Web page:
God asks us to walk through storms we sometimes do not understand, though he knows the purpose. Jesus, like any other human, was called to walk through storms, the only difference being that he knew the purpose. Yet still he needed to cope, and he modeled the coping mechanism of solitude.
Jesus prayed all night on a mountain prior to choosing his disciples (Luke 6:12). Likely asking for discernment, this time away from distractions, in deep meditation with the Lord, prepared him for the first important decision in his ministry.
Upon returning from a ministry tour, finding a crowd of people, Jesus directed himself and the disciples to a quiet place to rest (Mark 6:30-31). Even the son of God needed time away from the rush to be with God and rekindle his passions, energy, and focus.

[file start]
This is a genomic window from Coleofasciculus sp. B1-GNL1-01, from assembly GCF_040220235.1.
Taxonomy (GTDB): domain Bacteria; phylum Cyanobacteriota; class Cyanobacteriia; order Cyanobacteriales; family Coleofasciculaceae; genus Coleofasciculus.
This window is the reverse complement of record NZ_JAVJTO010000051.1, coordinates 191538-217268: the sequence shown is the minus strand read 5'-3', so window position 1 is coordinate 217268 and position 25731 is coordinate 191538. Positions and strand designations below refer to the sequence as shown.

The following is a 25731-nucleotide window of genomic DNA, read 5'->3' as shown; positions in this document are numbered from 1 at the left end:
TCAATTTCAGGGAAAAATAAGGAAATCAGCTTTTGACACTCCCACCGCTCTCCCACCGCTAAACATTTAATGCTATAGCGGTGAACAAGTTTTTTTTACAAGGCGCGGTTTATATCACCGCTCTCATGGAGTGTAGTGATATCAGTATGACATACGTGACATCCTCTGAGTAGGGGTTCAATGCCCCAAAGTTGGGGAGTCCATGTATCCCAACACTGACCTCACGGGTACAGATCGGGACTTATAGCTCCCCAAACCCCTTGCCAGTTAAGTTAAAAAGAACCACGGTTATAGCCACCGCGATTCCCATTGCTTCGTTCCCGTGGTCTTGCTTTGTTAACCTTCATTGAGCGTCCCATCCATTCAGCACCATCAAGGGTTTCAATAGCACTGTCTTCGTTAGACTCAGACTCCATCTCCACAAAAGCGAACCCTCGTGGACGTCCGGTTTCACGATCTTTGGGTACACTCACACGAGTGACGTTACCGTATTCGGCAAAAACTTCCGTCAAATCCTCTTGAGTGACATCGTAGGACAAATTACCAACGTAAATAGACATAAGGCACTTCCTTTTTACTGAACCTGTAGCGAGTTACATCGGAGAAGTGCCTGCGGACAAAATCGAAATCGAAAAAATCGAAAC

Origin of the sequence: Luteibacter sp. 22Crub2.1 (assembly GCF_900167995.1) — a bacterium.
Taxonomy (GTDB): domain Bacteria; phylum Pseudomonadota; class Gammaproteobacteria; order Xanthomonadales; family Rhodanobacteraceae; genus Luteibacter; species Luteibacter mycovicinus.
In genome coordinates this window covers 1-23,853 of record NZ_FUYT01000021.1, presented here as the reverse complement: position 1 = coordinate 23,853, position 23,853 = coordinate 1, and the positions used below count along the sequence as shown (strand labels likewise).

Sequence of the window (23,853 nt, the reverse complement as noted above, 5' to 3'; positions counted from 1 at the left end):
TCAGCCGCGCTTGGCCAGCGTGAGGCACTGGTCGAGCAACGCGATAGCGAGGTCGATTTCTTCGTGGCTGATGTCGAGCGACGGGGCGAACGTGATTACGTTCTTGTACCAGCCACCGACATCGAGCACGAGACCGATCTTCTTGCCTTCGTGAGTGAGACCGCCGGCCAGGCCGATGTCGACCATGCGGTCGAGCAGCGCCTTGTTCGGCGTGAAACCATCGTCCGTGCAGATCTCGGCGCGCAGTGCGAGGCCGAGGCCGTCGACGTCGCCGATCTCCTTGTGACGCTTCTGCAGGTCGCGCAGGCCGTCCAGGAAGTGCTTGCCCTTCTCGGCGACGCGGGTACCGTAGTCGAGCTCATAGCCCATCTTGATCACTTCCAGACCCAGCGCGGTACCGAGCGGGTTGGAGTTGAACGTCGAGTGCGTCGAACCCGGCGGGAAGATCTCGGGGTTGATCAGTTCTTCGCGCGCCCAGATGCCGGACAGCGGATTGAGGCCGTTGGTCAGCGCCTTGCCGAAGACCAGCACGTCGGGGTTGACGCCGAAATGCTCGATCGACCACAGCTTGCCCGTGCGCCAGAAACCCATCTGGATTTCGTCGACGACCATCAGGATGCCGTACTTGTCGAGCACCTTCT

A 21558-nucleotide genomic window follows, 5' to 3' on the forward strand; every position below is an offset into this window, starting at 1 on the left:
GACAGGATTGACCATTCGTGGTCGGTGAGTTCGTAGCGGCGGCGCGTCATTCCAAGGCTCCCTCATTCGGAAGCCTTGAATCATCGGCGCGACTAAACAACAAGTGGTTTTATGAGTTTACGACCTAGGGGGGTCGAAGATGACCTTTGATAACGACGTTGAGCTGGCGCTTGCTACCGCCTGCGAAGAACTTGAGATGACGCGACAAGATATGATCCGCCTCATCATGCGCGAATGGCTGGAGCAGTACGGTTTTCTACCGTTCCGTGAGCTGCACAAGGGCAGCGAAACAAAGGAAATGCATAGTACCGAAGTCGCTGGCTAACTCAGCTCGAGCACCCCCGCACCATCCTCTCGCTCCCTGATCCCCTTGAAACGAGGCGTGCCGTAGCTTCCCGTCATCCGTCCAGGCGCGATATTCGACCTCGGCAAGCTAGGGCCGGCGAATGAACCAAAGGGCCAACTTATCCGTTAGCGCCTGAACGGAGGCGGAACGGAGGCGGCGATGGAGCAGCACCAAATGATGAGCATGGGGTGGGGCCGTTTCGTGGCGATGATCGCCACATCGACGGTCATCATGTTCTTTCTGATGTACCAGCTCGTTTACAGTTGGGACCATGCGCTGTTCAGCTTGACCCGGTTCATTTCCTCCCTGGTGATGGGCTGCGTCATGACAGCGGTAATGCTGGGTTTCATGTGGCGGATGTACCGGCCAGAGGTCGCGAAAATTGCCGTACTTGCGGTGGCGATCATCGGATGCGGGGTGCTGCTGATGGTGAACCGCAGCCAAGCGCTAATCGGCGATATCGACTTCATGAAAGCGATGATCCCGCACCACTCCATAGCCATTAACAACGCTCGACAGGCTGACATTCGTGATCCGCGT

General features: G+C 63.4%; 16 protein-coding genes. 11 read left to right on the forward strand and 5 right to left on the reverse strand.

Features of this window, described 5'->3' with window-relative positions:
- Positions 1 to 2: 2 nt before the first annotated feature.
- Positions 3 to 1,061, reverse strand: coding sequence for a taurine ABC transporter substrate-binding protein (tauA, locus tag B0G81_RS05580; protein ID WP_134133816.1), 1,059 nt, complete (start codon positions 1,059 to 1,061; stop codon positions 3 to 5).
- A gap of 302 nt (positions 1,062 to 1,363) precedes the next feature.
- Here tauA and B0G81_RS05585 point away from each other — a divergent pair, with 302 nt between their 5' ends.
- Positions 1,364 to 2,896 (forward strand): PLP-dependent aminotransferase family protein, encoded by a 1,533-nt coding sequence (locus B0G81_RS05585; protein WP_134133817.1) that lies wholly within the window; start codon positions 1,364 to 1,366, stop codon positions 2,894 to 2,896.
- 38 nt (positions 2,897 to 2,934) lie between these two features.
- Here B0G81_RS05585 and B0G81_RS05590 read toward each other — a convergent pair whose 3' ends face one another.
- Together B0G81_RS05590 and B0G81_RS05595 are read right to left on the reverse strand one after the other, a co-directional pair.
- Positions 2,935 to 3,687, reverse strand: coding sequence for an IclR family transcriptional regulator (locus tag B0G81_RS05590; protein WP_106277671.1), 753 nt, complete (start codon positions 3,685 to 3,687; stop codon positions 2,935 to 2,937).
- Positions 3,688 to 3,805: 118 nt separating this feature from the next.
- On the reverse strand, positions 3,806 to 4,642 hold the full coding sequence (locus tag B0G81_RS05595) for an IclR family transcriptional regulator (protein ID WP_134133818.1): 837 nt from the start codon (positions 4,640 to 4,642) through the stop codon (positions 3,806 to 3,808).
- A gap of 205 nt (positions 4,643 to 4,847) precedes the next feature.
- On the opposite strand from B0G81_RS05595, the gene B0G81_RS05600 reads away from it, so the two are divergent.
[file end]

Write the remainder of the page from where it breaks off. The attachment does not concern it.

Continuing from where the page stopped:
After hearing about the death of John the Baptist, Jesus withdrew in a boat to a desolate place (Matthew 14:13). John was a precious soul to Jesus, his kin, a brother in the work. He grieved as anyone would when dealing with a loss, and needed time alone with his Father.
Hours before his arrest, Jesus withdrew with his disciples to the Mount of Olives, then retreated from his companions to pray. At the most trying time of his life he sought alone, to plead in earnest but also to accept the will of the Father.
Jesus experienced all the worry, anxiety, sadness, and pain of any human. Solitude was one of many ways he coped. It’s important to note that in solitude we are not truly alone. Jesus sought solitude to be alone with his Father, and now He is with us in our solitude.
But when you pray, go into your room and shut the door and pray to your Father who is in secret. And your Father who sees in secret will reward you. ~Matthew 6:6